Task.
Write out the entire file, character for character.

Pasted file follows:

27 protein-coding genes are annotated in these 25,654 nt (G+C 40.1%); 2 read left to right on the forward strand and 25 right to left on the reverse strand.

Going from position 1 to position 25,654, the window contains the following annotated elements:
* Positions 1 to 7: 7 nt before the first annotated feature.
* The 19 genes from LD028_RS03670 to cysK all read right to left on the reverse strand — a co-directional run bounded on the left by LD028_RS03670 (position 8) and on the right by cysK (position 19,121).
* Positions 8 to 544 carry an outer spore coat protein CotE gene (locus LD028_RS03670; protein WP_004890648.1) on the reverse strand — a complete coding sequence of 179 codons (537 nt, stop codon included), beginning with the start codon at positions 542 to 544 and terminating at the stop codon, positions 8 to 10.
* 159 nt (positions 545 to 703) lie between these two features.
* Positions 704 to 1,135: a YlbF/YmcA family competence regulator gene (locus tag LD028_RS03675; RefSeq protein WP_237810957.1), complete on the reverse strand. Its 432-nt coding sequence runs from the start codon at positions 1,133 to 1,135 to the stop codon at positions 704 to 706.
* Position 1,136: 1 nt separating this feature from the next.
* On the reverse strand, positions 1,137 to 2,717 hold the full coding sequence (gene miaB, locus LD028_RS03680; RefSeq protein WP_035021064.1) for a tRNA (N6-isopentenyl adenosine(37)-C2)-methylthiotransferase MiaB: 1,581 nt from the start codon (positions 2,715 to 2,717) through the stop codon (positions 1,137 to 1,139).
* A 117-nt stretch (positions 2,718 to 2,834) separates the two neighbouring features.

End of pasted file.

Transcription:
27 protein-coding genes are annotated in these 25,654 nt (G+C 40.1%); 2 read left to right on the forward strand and 25 right to left on the reverse strand.

Going from position 1 to position 25,654, the window contains the following annotated elements:
* Positions 1 to 7: 7 nt before the first annotated feature.
* The 19 genes from LD028_RS03670 to cysK all read right to left on the reverse strand — a co-directional run bounded on the left by LD028_RS03670 (position 8) and on the right by cysK (position 19,121).
* Positions 8 to 544 carry an outer spore coat protein CotE gene (locus LD028_RS03670; protein WP_004890648.1) on the reverse strand — a complete coding sequence of 179 codons (537 nt, stop codon included), beginning with the start codon at positions 542 to 544 and terminating at the stop codon, positions 8 to 10.
* 159 nt (positions 545 to 703) lie between these two features.
* Positions 704 to 1,135: a YlbF/YmcA family competence regulator gene (locus tag LD028_RS03675; RefSeq protein WP_237810957.1), complete on the reverse strand. Its 432-nt coding sequence runs from the start codon at positions 1,133 to 1,135 to the stop codon at positions 704 to 706.
* Position 1,136: 1 nt separating this feature from the next.
* On the reverse strand, positions 1,137 to 2,717 hold the full coding sequence (gene miaB, locus LD028_RS03680; RefSeq protein WP_035021064.1) for a tRNA (N6-isopentenyl adenosine(37)-C2)-methylthiotransferase MiaB: 1,581 nt from the start codon (positions 2,715 to 2,717) through the stop codon (positions 1,137 to 1,139).
* A 117-nt stretch (positions 2,718 to 2,834) separates the two neighbouring features.